When you think of Australia geographically, the first thought that pops-up is that it’s the massive land at the bottom right of the world map. On the other hand, when you think of Mexico, its somewhere at the middle left, just under the United states. I strongly believe that the long distance between those two amazing countries have made them admire each other. I also believe that Australians have a romantic overview of Mexico, its people, and its traditions, which makes having a casual conversation about Mexico easy. Through these conversations I have noticed that little is known about the real Mexico, what is known usually is the commercialised Mexico that is promoted by large corporations and news.
This is Mexico takes you on a journey to Mexico to meet my family. My parents are still living in Mexico City, the same house I grew up until I spread my wings and moved overseas more than 18 year ago. As for my sisters, they are also living in Mexico City, and they are both married, and they have five amazing children between the two of them. I remember that it was more than a year ago when I first introduced this “crazy” idea of filming in Mexico to my family. They thought I was mad! – going from IT consulting to opening a restaurant and tortilla bakery, but I got to say though, hosting a TV show was another level. Nevertheless, my family has always been there for me on all my mountain expeditions around the world and this adventure was no exception.
Having my family on it was a dream come true for me and them. Beyond all the support they have provided me throughout my path in life, they are my biggest inspiration for everything I do, all the way from my Grandmother, that worked hard until the day she died to raise an educated and well-mannered family, to my nephew’s and niece’s cheekiness.
This is Mexico is full of my childhood memories, especially because of the fact that the family party takes place in my parents’ country house in Tequisquiapan, Queretaro – about 1.5 hours’ drive north from Mexico City. My parents have built this house over many years, it’s the place where my sisters, friends and I spent countless weekends and holidays helping my parents planting trees. Well to be fair, most of the time was spent playing and eating local food, and nowadays, my sisters’ children make the best use of all the playground games, trampolines and sport equipment that my parents installed over the years.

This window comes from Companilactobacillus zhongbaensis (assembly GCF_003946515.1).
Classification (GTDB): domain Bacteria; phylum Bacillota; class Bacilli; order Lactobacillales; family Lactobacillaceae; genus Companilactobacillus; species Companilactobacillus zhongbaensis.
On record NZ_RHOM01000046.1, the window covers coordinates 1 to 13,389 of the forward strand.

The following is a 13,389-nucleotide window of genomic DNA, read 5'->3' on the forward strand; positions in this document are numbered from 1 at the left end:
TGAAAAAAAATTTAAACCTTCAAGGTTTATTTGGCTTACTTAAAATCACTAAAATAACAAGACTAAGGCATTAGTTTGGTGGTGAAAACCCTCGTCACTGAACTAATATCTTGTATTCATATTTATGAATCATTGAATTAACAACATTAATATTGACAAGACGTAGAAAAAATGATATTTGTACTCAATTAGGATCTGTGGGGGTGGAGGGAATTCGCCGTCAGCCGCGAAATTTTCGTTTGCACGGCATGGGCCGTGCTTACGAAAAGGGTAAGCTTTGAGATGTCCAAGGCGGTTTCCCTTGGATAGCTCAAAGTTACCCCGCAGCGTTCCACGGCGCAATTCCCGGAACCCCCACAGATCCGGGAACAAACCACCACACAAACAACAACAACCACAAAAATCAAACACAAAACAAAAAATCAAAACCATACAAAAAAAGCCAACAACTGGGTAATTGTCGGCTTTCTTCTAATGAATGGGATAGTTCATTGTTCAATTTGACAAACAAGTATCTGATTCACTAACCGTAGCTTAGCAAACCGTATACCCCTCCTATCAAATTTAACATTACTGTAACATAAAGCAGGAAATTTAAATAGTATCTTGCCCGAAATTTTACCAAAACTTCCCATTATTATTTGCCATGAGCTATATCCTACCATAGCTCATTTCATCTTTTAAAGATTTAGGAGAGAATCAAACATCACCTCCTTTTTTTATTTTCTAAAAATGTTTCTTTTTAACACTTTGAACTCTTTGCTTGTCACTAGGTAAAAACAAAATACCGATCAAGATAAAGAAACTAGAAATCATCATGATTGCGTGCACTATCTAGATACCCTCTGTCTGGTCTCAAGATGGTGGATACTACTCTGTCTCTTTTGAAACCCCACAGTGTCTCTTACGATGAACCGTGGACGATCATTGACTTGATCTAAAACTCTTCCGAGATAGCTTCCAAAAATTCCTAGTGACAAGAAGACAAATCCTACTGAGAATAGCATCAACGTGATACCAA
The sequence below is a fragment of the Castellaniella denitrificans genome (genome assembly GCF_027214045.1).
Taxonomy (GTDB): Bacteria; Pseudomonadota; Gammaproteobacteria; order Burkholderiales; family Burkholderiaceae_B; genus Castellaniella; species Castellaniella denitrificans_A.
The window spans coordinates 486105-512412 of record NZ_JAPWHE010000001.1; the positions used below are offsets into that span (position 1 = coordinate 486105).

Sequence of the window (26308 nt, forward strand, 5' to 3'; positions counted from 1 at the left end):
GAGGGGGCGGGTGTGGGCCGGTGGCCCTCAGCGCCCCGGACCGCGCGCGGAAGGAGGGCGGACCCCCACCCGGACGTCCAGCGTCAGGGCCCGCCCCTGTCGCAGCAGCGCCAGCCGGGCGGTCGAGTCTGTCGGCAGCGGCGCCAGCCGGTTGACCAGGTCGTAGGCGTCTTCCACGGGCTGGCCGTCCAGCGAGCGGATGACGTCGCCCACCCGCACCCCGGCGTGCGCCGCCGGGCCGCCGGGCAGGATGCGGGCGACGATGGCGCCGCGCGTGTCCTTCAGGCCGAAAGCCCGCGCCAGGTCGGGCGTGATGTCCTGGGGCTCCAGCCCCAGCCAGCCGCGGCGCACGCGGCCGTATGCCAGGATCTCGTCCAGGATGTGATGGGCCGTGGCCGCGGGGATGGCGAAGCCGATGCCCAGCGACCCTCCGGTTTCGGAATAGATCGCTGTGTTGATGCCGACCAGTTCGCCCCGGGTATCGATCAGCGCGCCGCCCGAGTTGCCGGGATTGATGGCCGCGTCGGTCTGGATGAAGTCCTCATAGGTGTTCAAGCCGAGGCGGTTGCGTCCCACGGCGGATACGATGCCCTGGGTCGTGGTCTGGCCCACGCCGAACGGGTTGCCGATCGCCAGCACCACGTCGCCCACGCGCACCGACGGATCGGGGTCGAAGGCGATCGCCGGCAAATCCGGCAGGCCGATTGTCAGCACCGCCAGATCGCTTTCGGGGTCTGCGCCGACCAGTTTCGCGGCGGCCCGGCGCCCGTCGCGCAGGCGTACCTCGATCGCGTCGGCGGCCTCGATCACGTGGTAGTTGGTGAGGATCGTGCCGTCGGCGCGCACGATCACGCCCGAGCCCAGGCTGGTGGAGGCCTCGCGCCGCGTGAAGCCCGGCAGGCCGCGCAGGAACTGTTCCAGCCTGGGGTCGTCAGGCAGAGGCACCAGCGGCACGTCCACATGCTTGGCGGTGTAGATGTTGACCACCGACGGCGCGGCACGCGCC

The more countries you visit, the more different cultures and habits you are going to encounter. But one thing stays in common no matter where you go, is sharing food around the table with your loved ones, it is a fundamental tradition and that is no exception for Mexicans. However, Mexico has its signature essential additions to all of the delicious food around the table, tequila and mezcal – We explored both deeply in This is Mexico. My whole family got together for the filming and put out a sensational day with food, drinks, music and smiles around the table. It as a memorable day and having the cameras to capture it was an indescribable feeling. I do have to say though, that when it was time for me to be in front of the camera and seeing everyone behind it staring at me was a bit daunting, especially since it was the first day of filming.
Let’s talk about barbacoa, a slow cooked meat using heated rocks buried in a pit oven. Few other indigenous cultures around the world use the same technique, for example, in New Zealand it is called Hāngi, but the ingredients used for creating the flavor is unique and native. To Mexico: Chilli.
Internationally acclaimed Spanish Chef, Juan Mari Arzak, once said: “You, Mexicans, distinguish good and bad through the use of spice”, I believe Juan said this because chillies are used for every meal in Mexico, but keep in mind, it is in there enhance the flavor, not to hide it.
Spicy food is not the only thing Mexico is known for. Another Mexican tradition with an international reputation is Tequila, and we wanted to show the audience that tequila is more than a drink, it is also the name of a town in Mexico where tequila is also used for cooking. And why not? French cuisine includes Wine as a cooking ingredient. This is a perfect segue into the next episode where we visit one of the oldest tequila producers.